FAQs—Mini Brake Disc
- When is it a good idea to resurface the brake disc/rotor?
If the disc/rotor has scores, rough spots, or hollowed parts, resurfacing should be considered. And if the grooves or scores are more than 0.060 in. or 1.5 mm. deep, disc resurfacing is advised to prevent brake failure and inefficiency. It’s also a good idea to resurface the disc if runout has exceeded the specs, if there’s extensive corrosion on the rotor, or if thickness variation is over 0.001 in. or 0.025 mm. You have to check the minimal thickness allowed for the disc to see if resurfacing can still save it or if it really needs to be replaced. The disc can’t be too thin. Otherwise, this will lead to extensive rotor damage and dangerous braking. Also check for runout specs and use this as a guide.
- Why do most mechanics prefer replacing a warped brake disc instead of turning it? What’s a good reason for this? Can’t a warped rotor be fixed by turning?
Warped rotors/discs may already be thin; that’s why most mechanics would rather replace them in case of warpage. Turning them may work for a while. But if they’re already too thin or about to hit the minimum thickness required for brake discs, then turning wouldn’t be for the long term. It’s easier and far better to turn scored discs than rotors damaged through warpage.
- How will I know if the discs are already too thin that turning shouldn’t be done anymore?
You should look for the specifications for minimal thickness so that when you measure the rotors/discs, you’ll know if they’re within the spec or close to crossing the limits. You can find this information stamped on the discs. Or, you may check out the specs through your service or vehicle manual. If the cracks or grooves are already too deep, don’t take a risk. Turning isn’t your best option.
- A friend of mine had his brake disc/rotor turned because of uneven wear. The mechanic I paid to check my brakes said that my brake disc should be replaced because of uneven wear caused by hard spots. Is this a good call? Why not just turn the disc?
Turning the disc/rotor is one way of fixing uneven wear. This is done to solve runout problems. Unfortunately, when this type of wear is caused by hard spots, it’s better to just have the disc replaced. The same problem may resurface eventually even if the disc is turned since hard spots cause changes that get deep into the surface and beyond. If you just cut off the top or some parts of the disc, this will be just a temporary fix at best. This is not the best solution.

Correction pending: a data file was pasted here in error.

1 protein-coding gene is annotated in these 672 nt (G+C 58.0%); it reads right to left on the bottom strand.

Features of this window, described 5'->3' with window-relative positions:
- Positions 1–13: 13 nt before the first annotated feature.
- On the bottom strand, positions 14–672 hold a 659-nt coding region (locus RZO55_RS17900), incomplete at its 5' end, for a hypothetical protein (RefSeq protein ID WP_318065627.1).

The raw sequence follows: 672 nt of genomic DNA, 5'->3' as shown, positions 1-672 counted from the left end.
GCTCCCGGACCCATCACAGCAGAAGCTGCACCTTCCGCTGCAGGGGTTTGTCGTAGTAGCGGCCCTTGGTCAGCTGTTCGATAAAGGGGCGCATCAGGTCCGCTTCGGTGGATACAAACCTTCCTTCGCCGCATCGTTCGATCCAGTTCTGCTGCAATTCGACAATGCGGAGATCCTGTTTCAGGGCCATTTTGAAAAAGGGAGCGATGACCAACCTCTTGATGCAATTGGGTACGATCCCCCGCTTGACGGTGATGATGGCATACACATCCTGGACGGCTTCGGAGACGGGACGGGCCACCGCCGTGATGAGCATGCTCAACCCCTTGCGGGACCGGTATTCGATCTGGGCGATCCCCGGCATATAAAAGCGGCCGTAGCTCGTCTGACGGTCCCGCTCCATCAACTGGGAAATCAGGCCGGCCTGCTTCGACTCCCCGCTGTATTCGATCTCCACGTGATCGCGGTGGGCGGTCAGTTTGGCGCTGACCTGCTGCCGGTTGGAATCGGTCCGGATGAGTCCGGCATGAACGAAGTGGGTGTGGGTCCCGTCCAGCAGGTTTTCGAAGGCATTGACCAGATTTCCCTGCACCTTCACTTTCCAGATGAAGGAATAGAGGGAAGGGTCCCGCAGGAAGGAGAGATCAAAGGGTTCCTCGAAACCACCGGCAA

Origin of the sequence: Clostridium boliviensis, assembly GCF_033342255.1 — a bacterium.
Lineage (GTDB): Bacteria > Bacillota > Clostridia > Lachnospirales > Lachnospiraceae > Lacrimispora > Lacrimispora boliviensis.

- Is it really required to turn or resurface the brake disc when changing the brake pad? Or is it just a scheme so that we’ll pay more for the brake service?
Brake discs don’t always need to be turned, especially if they’re still in good working condition or only have slight grooves. However, mechanics take all the right measures during brake pad replacement to make sure that the customer won’t have to come back for another brake service should their brake disc fail or get damaged severely after some time. They want to prevent any brake problem in case the brake disc is already showing forms of damage, even if they’re still working. By having the old rotors turned (or replaced, if needed), good surface finish will be achieved. This will help with the break-in of the pads and will ensure the desired braking performance. If the brake discs are scored or damaged and they’re not changed along with the pads, braking power and efficiency will suffer. This can bring about other braking issues or poor braking performance.
- I checked the brake pads and discs of my Mini. I found some minor cracks on the disc surface. Does this mean that it’s time to replace the brake discs?
It’s not unusual to find some cracking on the brake disc since this is caused by wear and exposure to heat. However, if the cracks are deep, like more than an inch, the disc should be replaced. Deep cracks can lead to disc failure or poor braking performance.
- There’s uneven wear on my brake disc and the mechanic blames it on excessive runout. Is there a way to minimize runout? What are the solutions?
Re-indexing the disc’s spot on the hub can be done to minimize runout. The disc is moved from its former position over 1 or 2 bolt holes or whatever is needed. As runout is measured through a dial indicator, necessary adjustments should be done to make sure that you’ll get the least runout or that it will be within the specs. If it turns out that runout has exceeded the limit, a correction plate may be used. This will be placed between the rotor and hub flange.